Two previous disease association studies of FCAR SNPs have been published. Jasek et al investigated the association of several variants, including Asp92Asn, with asthma and did not observe an association.20 Two SNPs in the promoter region of FCAR (−114T/C, rs12462181 and +56T/C, rs3816051) have been reported to be associated with IgA nephropathy and IgA levels.21 However, it is unlikely that the −114T/C and +56T/C SNPs are responsible for the association of the FCAR Asp92Asn SNP with MI and CHD because the linkage disequilibrium between these promoter SNPs and Asp92Asn is low (r2<0.03).
Among the SNPs and haplotypes tested in the FCAR gene and flanking regions, only the Asp92Asn SNP was associated with both risk of MI in CARE and odds of CHD in WOSCOPS. These results suggest that the FCAR Asp92Asn SNP may play a functional role in the pathogenesis of MI and CHD. The mechanism by which this SNP might increase inflammation and ultimately risk of CHD is not clear. However, the Asp92Asn SNP is located in the IgA-binding domain of the FCAR gene product (FcαRI) and is in close proximity to other residues shown to play important roles in IgA-binding (Arg82, His85, His87, and Phe88).22,23 Thus, the Asp92Asn SNP may influence IgA binding and FcαRI-dependent inflammatory signaling cascades; however, these possibilities remain to be addressed with functional studies.
This study was conducted as a follow-up of a survey of 551 candidate genes in CARE, a survey that raised the issue of how to account for multiple testing. To address this issue we pursued a strategy of replication. After finding that the 92Asn allele of FCAR was associated with risk of MI in CARE, we investigated whether this prespecified risk allele was associated with CHD in WOSCOPS. Although we observed a consistent association with risk in both studies, further confirmation is needed in other studies of CHD to address the generality of these associations.
This study has several limitations. First, there were disparities between the two study populations. These disparities include: CHD at enrollment (CARE was a secondary prevention trial whereas WOSCOPS was a primary prevention trial), the patients were recruited in the US and Canada for CARE and in Western Scotland for WOSCOPS, and the baseline LDL-C levels (the median LDL-C level was 192 mg/dL for the WOSCOPS cohort13 and 139 mg/dL for the CARE cohort11). Second, this genetic study included only White men; therefore, the association of the FCAR 92Asn allele with cardiovascular risk should be investigated in cohorts that are adequately powered for analysis in women and in other ethnic groups. Third, larger studies are needed to accurately determine the risk estimate for the minor homozygote of the FCAR Asp92Asn SNP. Finally, intermediate phenotypes related to IgA or other immune functions have not been demonstrated for the FCAR Asp92Asn SNP.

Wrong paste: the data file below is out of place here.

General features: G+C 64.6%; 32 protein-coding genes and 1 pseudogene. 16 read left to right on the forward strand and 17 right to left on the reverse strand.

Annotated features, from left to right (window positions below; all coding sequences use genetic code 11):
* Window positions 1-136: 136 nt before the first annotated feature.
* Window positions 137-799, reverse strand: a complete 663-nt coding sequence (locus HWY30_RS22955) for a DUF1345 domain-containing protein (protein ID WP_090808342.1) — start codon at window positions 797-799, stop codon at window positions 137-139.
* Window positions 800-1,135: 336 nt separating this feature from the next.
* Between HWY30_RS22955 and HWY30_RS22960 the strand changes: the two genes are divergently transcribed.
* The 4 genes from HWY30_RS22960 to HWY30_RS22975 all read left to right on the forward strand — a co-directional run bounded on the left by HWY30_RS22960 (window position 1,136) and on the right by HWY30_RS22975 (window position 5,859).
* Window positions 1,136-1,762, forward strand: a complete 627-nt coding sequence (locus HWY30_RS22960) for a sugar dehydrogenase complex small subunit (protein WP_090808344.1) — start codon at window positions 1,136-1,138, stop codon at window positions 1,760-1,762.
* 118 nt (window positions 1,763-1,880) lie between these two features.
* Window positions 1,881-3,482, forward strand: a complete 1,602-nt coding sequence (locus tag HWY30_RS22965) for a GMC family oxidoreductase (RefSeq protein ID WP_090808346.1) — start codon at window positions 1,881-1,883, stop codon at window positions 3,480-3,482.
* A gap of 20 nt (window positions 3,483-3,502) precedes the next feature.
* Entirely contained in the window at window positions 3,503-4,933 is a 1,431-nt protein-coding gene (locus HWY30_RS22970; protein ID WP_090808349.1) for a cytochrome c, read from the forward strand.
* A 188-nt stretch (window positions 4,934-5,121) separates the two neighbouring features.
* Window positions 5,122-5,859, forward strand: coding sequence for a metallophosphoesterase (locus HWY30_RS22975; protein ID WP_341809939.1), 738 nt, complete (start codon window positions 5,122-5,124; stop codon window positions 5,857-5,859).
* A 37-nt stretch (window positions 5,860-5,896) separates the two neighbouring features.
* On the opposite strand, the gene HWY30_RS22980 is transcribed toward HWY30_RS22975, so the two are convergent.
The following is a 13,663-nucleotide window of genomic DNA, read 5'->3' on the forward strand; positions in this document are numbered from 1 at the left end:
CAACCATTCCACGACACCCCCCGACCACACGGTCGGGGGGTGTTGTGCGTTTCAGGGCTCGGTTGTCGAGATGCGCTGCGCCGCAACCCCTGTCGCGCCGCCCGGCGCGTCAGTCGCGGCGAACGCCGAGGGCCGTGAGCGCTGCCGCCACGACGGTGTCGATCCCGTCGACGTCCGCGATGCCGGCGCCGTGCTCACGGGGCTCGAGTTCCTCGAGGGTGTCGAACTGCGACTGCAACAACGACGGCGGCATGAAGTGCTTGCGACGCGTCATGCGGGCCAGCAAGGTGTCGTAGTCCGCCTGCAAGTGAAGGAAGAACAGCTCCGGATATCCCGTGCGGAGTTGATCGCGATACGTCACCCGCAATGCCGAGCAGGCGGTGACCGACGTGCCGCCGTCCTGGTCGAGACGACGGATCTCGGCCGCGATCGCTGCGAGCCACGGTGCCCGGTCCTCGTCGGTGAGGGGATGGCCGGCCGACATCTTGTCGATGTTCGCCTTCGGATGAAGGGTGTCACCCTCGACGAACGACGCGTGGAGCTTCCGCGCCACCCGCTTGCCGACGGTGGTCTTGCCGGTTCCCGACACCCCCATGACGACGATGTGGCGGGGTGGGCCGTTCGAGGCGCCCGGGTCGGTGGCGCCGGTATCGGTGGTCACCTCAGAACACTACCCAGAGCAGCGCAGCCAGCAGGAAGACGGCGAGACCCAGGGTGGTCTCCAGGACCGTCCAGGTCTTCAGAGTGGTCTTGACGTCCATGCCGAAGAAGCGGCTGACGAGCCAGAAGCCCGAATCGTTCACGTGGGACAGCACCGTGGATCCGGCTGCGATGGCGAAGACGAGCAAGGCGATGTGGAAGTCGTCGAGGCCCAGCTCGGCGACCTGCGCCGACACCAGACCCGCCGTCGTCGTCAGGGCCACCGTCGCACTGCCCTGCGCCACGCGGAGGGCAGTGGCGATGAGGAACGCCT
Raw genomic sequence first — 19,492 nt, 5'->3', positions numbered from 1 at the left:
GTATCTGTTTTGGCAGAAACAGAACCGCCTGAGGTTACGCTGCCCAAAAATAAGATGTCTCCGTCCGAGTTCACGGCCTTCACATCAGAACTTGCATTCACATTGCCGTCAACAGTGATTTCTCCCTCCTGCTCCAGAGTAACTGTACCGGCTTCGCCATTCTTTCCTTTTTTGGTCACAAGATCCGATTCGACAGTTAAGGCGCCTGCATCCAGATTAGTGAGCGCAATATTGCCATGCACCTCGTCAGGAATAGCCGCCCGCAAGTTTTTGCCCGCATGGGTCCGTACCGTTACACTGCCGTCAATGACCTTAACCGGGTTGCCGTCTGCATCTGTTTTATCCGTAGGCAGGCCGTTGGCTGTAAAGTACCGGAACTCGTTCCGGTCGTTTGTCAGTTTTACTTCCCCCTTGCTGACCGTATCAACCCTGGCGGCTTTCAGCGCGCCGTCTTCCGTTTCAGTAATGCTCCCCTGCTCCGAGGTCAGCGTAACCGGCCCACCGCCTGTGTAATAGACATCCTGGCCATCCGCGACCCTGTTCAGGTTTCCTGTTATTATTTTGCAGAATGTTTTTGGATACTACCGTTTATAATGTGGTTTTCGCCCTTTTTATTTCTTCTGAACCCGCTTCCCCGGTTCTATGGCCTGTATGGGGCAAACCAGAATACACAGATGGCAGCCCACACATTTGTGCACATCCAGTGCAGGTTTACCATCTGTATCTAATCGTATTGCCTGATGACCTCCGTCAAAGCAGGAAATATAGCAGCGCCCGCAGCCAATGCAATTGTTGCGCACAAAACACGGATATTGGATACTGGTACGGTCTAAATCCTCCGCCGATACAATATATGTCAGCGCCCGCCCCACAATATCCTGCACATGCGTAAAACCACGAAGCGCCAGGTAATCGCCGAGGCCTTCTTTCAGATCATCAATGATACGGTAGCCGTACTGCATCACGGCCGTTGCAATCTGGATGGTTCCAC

Hegele24 has suggested standards that should be met by genetic association studies. The study we describe herein met the following of these standards: optimized sampling and phenotyping, two independent genotyping methods, description of all SNPs tested, a biological rationale for the SNP studied, large sample sets, and replication in an independent study. However, this study did not provide physiologically meaningful evidence supporting the functional role of the FCAR Asp92Asn SNP in CHD.
The FCAR 92Asn allele predicted risk of MI in CARE and was associated with increased odds of CHD in WOSCOPS—two disparate studies. In both trials, carriers of the 92Asn risk allele benefited from pravastatin treatment, and a significant interaction between genotype and treatment was observed in CARE but not in WOSCOPS.
We express our gratitude to the CARE and WOSCOPS patients and to Drs Marc Pfeffer, Thomas J. White, Nicolas Dracopoli, John Sninsky, Koustubh Ranade, and Kit Lau for helpful comments on this manuscript, to Drs Goran Gogic and David Ross, and to Migdad Machrus, Daniel Civello, Christopher Charles, Alla Smolgovsky, and Joel Bolonick for their support in Computational Biology.
Sources of Funding
The CARE and WOSCOPS trials were supported by research grants from Bristol-Myers Squibb Pharmaceutical Research Institute; genotyping was funded by Celera; statistical analysis was funded by Celera and by Bristol-Myers Squibb.
O.A.I., C.H.T., A.P.C., C.M.R., T.G.K., J.Z.L., L.M.P., J.J.C., D.U.L., B.A.Y., D.L., Z.T., M.M.L., K.E.Z., P.M.S., and J.J.D. have employment and ownership interest; M.S.S. has research grants from Bristol-Myers Squibb and AstraZeneca, he is on the speakers bureau and is a consultant for Bristol-Myers Squibb; C.J.P. has research grants from Bristol-Myers Squibb and AstraZeneca, he is on the speakers bureau for Bristol-Myers Squibb and is a consultants for AstraZenec; J.S. is on the speakers bureau for AstraZeneca, Pfizer, Sankyo and is a consultant for AstraZeneca, Pfizer and GSK; F.M.S. was an expert witness for Pfizer and is a consultant for Bristol-Myers Squibb; H.C. is a consultant for Bristol-Myers Squibb.
Original received April 13, 2006; final version accepted September 13, 2006.